The Buddha explained how we can know when speech is skillful:
“Monks, a statement endowed with five factors is well-spoken, not ill-spoken. It is blameless and unfaulted by knowledgeable people. Which five? It is spoken at the right time. It is spoken in truth. It is spoken affectionately. It is spoken beneficially. It is spoken with a mind of good-will” (Anguttara, V.98).
So, the characteristics of skillful speech are timeliness, truthfulness, compassion, that it is beneficial and is generated with good will. In some situations, it is difficult to know whether we are exercising skillful speech (or silence). When I am puzzled on this issue, I ask myself, “What is the intention in this situation?” If I am satisfied that my intention falls into one of the Buddha’s five factors, I don’t obsess on whether or not I said the “right thing.” It’s also easier to let go of an attachment to results, since I cannot control others’ reactions to what I have to say.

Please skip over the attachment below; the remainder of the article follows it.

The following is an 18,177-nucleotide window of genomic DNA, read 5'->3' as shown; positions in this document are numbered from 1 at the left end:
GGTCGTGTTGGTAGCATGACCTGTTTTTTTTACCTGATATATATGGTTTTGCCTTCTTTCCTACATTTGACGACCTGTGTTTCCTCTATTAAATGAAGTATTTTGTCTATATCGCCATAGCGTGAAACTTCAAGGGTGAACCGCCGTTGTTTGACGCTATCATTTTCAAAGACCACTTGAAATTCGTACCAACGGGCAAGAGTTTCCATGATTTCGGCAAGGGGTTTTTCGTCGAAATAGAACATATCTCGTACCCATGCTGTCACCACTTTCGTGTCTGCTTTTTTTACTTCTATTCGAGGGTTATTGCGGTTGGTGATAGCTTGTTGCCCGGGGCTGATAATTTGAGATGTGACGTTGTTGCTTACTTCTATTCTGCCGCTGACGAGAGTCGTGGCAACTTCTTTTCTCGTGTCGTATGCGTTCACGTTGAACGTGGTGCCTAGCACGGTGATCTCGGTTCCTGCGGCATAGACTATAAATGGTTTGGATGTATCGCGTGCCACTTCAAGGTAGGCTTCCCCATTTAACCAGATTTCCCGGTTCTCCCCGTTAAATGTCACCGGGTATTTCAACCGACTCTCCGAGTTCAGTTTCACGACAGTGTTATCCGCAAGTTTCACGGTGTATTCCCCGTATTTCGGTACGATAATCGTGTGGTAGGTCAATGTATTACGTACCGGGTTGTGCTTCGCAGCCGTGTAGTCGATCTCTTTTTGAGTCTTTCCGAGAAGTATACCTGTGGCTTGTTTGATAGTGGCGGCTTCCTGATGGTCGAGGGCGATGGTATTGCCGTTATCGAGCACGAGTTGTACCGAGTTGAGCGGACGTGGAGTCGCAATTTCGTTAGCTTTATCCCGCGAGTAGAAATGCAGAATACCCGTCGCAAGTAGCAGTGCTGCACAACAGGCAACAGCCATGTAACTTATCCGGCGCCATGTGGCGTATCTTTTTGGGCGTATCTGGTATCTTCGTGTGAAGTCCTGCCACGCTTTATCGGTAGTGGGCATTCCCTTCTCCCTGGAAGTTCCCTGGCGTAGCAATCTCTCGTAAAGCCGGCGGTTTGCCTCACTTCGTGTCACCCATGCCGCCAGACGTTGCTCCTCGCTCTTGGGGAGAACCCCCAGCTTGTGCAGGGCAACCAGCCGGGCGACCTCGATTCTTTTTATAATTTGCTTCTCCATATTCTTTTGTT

In working with this step on the path, I have noticed that I often have a desire to be understood (agreement with my point of view is also nice). Perhaps you have noticed this subtle attachment in your own practice. How often does the desire to be “right” govern how we speak? How often do we feel the need to defend our position? What is the attachment here?